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Hundreds of solved examples, exercises, and applications help students gain a firm understanding of the most important topics in the theory and applications of complex variables. Topics include the complex plane, basic properties of analytic functions, analytic functions as mappings, analytic and harmonic functions in applications, and transform methods. Perfect for undergrads/grad students in science, mathematics, engineering. A three-semester course in calculus is sole prerequisite. 1990 edition. Appendices.
Posted August 11, 2006
Fisher¿s book is ideal for a first course in complex variables: the complex plane, geometry of the plane, analytic functions (zeros, singularities, residue computations), Cauchy-and residue theorems, harmonic functions, conformal mappings, boundary value problems, applications, and a lovely last chapter on transform theory, Fourier, Laplace etc, and using contour integration. Pedagogical features: The figures and illustrations are lovely! The exercises are many and well designed. Inclusion of solutions to odd-numbered exercises represents a good compromise. The book will work well for a mixed audience, students in math, in science, and in engineering alike. The presentation starts with a review of complex numbers functions and sequences, moves quickly to central aspects of complex function theory, elementary geometry, Mobius transformations, and conformal maps. The book was published first in 1990, but reprinted since by Dover, starting in 1999. It is suitable as a text or as a supplement in a beginning course in complex function theory, at the undergraduate level. And it is suitable for self-study. While it contains the standard elements in such a course, we note that a systematic treatment of physical problems comes relatively late, in Section 4.2, beginning on page 254 (a little past halfway into the book.) Some readers might want to begin with that. There are other Dover titles on the same subject, also elementary and suitable for a first course. They are slanted differently, and in particular, they point to different applications. Fisher¿s inclusion of transform theory gives this book an edge. See however also Churchill-Brown. Other Dover books: We recommend the books by Fisher, Volkovyskii et al, Silverman, Schwerdtfeger, and Flanigan all inexpensive! These books cover the fundamentals in functions of a single complex variable: analytic, harmonic, conformal mappings, and related applications. Further, there are non-Dover books such as: (a) R. V. Churchill ¿ J. W. Brown, and (b) J. E. Marsden - M. J. Hoffman both a lot more expensive. Review by Palle Jorgensen, August, 2006.Was this review helpful? Yes NoThank you for your feedback. Report this reviewThank you, this review has been flagged.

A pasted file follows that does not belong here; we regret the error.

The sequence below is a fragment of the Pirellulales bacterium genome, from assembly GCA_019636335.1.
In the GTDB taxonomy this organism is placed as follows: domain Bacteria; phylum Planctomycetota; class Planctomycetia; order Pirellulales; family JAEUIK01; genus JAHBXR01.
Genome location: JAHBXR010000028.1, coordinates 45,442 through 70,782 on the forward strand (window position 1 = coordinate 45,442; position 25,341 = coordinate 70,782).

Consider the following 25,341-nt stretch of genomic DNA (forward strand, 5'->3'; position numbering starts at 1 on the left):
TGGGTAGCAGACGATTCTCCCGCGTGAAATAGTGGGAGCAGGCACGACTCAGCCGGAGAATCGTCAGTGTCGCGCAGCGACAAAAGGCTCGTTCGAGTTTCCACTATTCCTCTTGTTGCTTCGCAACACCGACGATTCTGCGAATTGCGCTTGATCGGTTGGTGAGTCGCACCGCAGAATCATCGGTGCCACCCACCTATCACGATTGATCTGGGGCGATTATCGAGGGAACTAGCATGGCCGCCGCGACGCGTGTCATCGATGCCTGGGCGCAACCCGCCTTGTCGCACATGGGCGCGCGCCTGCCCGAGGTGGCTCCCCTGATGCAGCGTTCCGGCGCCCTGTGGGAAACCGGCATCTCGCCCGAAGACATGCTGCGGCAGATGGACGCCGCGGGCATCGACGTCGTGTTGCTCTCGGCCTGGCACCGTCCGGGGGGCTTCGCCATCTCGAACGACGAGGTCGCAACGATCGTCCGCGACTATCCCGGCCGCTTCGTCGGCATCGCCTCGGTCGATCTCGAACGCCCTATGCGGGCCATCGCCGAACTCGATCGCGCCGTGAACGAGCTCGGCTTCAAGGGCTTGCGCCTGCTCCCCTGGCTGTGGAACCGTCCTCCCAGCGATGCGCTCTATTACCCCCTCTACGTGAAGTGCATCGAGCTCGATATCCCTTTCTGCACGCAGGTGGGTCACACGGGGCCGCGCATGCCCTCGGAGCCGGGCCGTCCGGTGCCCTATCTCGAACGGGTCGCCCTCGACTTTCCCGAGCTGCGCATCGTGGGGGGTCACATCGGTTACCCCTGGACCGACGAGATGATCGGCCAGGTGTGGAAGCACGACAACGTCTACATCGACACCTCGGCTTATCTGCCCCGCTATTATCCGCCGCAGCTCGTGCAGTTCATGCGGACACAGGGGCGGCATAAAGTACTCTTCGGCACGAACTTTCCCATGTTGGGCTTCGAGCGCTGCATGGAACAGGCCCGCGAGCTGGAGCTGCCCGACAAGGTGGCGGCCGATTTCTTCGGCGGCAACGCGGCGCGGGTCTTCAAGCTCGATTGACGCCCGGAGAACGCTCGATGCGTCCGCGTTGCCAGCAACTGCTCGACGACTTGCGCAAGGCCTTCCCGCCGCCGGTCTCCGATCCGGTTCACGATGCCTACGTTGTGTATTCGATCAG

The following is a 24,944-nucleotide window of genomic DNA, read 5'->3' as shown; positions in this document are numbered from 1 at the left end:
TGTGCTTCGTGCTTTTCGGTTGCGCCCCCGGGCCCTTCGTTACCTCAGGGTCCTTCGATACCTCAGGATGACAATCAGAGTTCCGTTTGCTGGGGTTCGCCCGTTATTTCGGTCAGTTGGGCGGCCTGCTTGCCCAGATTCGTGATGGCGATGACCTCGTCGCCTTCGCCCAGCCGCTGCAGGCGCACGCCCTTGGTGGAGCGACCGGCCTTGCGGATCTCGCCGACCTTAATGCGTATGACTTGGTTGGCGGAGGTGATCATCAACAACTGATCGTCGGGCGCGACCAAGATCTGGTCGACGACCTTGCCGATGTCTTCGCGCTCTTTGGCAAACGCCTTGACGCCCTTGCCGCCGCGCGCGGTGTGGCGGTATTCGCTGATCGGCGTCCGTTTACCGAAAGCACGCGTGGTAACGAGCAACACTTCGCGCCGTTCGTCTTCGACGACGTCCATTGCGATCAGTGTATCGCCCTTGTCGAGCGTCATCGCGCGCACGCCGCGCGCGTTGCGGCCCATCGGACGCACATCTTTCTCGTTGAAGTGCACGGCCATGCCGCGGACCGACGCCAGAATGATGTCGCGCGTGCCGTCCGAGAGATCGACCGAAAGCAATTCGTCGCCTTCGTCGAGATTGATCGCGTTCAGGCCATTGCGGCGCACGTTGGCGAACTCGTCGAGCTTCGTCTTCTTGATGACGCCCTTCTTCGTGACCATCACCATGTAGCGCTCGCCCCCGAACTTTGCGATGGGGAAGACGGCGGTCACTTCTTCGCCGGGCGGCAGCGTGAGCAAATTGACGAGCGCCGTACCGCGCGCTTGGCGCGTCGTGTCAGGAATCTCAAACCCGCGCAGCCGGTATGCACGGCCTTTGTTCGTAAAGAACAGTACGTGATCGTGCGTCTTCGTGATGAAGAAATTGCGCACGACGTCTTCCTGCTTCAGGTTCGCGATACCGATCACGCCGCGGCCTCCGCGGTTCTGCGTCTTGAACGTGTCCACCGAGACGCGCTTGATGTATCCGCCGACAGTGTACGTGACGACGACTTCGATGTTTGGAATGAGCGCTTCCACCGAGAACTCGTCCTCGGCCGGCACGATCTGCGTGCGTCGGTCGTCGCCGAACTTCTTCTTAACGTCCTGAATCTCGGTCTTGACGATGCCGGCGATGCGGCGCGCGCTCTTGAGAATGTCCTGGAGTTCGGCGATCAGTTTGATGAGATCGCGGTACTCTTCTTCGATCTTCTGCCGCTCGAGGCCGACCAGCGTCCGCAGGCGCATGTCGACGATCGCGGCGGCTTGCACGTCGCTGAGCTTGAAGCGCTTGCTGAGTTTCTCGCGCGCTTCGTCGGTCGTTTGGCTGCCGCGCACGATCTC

Posted May 6, 2004
This book is terrible. All explanations are vague at best, and at worst insufficient information is given. One particular proof was so vague, it took the instructor three boards to fill in the missing information. Don't buy this book.Was this review helpful? Yes NoThank you for your feedback. Report this reviewThank you, this review has been flagged.
Posted November 5, 2003